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Study: Vesicoureteral reflux renal damage risk factors identified


An experimental scoring system has identified several key risk factors associated with the potential for renal damage and surgical intervention in vesicoureteral reflux.

San Francisco-An experimental scoring system has identified several key risk factors associated with the potential for renal damage and surgical intervention in vesicoureteral reflux.

"The goal of VUR treatment is to minimize long-term renal damage, but few studies actually compare the risk of renal damage in considering operative and non-operative treatment options," said Akanksha Mehta, MD, chief urology resident at Brown University Warren-Alpert School of Medicine, Providence, RI. "We devised a scoring system based on a review of the literature and applied the system retrospectively to determine whether pediatric urologists were following risk-based recommendations to minimize the potential for renal damage."

The existing literature on VUR provides evidence-based data for seven factors associated with risks for renal damage, Dr. Mehta told the 2010 American Academy of Pediatrics Section on Urology annual meeting in San Francisco. These factors include patient age, presentation, dysfunctional elimination, upper tract status, breakthrough pyelonephritis, grade of reflux, and family compliance.

Dr. Mehta, working with Anthony A. Caldamone, MD, and colleagues, created a weighted scoring system for the seven factors that have been shown to influence the risk of renal damage in children with VUR. Scores for each of the risk factors ranged from zero or one to three. Age of the patient, for example, was scored at one for children older than 4 years, two for children between 1 and 4 years, and three for children younger than 1 year of age. Family compliance scored zero for compliance and three for non-compliance, and so on.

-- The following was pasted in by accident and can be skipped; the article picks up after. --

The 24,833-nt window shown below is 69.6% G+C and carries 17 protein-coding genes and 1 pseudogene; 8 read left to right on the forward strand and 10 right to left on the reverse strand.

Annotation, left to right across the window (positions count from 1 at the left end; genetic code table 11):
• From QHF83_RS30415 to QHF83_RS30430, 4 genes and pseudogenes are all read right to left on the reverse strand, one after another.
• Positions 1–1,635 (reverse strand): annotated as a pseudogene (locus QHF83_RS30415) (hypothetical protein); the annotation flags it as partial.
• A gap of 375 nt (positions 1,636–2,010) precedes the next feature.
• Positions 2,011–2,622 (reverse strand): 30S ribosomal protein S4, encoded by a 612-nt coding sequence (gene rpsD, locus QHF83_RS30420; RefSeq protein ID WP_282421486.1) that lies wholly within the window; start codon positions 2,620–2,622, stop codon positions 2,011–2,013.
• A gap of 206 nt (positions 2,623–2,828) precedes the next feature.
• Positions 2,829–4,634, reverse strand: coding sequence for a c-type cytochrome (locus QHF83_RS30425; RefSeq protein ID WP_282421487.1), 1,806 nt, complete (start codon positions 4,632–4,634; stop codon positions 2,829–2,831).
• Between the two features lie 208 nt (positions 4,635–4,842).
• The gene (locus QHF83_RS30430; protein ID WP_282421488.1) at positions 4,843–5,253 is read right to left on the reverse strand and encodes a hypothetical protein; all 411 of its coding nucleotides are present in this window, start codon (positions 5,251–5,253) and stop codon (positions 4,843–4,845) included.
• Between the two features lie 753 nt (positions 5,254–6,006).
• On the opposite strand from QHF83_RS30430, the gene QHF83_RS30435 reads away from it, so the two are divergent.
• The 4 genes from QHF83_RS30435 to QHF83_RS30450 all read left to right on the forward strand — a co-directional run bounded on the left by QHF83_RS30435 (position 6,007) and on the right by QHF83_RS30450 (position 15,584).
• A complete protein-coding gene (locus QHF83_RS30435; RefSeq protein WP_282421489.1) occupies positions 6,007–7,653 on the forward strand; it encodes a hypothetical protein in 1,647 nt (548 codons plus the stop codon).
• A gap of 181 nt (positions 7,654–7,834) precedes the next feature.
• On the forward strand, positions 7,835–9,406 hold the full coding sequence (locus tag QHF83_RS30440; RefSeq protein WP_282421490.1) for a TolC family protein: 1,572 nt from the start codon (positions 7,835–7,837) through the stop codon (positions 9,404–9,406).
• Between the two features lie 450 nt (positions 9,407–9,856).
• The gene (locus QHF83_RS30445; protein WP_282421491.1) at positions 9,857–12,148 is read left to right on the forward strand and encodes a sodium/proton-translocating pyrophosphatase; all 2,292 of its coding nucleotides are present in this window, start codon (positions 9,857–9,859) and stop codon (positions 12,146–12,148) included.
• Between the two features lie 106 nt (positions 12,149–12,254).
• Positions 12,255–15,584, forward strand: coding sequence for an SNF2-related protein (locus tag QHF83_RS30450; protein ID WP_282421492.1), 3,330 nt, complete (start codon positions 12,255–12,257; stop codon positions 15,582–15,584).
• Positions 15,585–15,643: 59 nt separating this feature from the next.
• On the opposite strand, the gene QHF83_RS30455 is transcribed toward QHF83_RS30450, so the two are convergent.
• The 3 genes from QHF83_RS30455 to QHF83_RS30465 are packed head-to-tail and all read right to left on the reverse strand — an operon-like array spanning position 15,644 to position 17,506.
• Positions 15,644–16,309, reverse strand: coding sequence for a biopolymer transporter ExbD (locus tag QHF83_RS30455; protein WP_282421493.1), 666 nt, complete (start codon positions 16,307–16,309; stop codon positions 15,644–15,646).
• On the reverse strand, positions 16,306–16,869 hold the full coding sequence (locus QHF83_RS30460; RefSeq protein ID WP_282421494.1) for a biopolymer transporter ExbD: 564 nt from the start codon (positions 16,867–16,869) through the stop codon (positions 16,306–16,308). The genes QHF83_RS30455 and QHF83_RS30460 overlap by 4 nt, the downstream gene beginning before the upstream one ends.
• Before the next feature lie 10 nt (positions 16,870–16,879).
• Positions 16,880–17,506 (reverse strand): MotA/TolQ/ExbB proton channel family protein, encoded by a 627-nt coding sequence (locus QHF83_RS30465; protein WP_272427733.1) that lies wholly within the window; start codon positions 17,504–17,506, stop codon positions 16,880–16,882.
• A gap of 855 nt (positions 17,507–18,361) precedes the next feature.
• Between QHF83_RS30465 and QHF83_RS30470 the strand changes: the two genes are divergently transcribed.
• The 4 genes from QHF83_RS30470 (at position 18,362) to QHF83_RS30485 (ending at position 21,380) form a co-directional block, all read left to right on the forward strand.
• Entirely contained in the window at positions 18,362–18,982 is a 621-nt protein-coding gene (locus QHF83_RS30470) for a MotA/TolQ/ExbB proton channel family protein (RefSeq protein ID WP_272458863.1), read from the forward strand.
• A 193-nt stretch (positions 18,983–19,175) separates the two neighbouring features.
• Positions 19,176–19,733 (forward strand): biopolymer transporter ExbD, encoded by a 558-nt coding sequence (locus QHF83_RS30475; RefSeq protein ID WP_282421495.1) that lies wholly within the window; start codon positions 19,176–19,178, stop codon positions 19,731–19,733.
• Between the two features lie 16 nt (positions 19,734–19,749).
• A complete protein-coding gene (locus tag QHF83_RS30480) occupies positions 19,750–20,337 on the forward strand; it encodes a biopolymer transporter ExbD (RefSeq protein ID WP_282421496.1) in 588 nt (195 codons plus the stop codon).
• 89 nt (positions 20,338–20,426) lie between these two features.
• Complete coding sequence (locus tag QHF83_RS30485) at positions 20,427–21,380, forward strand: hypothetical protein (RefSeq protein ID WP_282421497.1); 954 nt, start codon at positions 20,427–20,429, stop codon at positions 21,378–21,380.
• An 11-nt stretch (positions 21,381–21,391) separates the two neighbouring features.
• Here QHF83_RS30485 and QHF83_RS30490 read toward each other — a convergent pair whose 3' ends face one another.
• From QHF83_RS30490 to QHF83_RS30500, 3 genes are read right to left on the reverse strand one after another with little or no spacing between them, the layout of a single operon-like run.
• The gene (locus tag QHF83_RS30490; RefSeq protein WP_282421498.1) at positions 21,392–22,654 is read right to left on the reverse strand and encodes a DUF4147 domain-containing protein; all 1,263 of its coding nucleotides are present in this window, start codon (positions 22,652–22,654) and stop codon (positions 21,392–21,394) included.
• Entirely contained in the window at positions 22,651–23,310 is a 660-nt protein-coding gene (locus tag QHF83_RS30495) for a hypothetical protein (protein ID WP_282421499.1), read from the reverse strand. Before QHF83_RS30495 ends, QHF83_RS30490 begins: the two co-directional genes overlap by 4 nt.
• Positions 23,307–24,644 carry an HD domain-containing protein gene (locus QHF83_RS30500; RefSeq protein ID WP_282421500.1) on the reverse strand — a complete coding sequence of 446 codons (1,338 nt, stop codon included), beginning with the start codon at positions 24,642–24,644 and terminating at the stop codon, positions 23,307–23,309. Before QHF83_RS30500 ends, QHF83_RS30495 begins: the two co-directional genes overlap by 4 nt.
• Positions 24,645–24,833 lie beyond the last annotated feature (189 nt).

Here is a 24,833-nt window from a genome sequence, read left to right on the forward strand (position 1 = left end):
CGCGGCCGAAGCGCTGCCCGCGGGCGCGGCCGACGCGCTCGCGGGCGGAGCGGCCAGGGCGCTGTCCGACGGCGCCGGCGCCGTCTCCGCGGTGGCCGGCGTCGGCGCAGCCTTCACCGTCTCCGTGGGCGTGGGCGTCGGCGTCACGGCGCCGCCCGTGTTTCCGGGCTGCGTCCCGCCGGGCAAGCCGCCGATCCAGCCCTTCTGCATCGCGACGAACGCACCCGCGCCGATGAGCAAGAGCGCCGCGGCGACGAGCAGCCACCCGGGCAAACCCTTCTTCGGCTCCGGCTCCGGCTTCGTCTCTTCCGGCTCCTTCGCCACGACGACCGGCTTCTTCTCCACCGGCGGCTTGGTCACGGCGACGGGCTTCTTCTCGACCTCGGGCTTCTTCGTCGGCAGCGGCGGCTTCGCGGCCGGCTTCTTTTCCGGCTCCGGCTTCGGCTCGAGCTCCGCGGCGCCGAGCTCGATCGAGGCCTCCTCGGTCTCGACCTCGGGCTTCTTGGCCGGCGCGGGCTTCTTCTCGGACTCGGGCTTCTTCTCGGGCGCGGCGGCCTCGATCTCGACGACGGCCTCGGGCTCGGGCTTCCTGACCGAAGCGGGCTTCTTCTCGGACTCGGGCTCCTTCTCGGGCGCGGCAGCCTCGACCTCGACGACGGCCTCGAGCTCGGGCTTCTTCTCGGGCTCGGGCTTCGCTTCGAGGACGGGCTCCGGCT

Individual scores for each factor were added to arrive at a total score for each of 220 patients with VUR from a total of nine pediatric urologic practices. Within the overall patient population, 112 children had been treated surgically and 108 treated non-surgically. Each risk factor was evaluated as a predictor for surgical intervention as well as the overall score.

Four statistically significant predictors

Of the seven risk factors evaluated, four emerged as statistically significantly predictors for surgical intervention, Dr. Mehta said. Age greater than 4 years compared to less than 1 year was a positive predictor for surgery (p=.0034). So were grade IV or V reflux (p=.0428), bilateral abnormality of the upper tracts on ultrasound or other imaging technique (p=.004), and one or more episodes of breakthrough pyelonephritis (p=.0009). None of the other risk factors evaluated, including type of presentation (cystitis vs. pyelonephritis), type of elimination dysfunction (urinary vs. urinary plus bowel), and family compliance (compliant vs. non-compliant) showed a significant association with the type of treatment.

A higher overall score was also associated with the likelihood of surgical intervention.

"The decision for surgery was guided by physicians' assessment of these risk factors," Dr. Mehta concluded. "We need prospective studies to validate these results. It would also be useful to have additional detail, such as the factors associated with endoscopic and open procedures."

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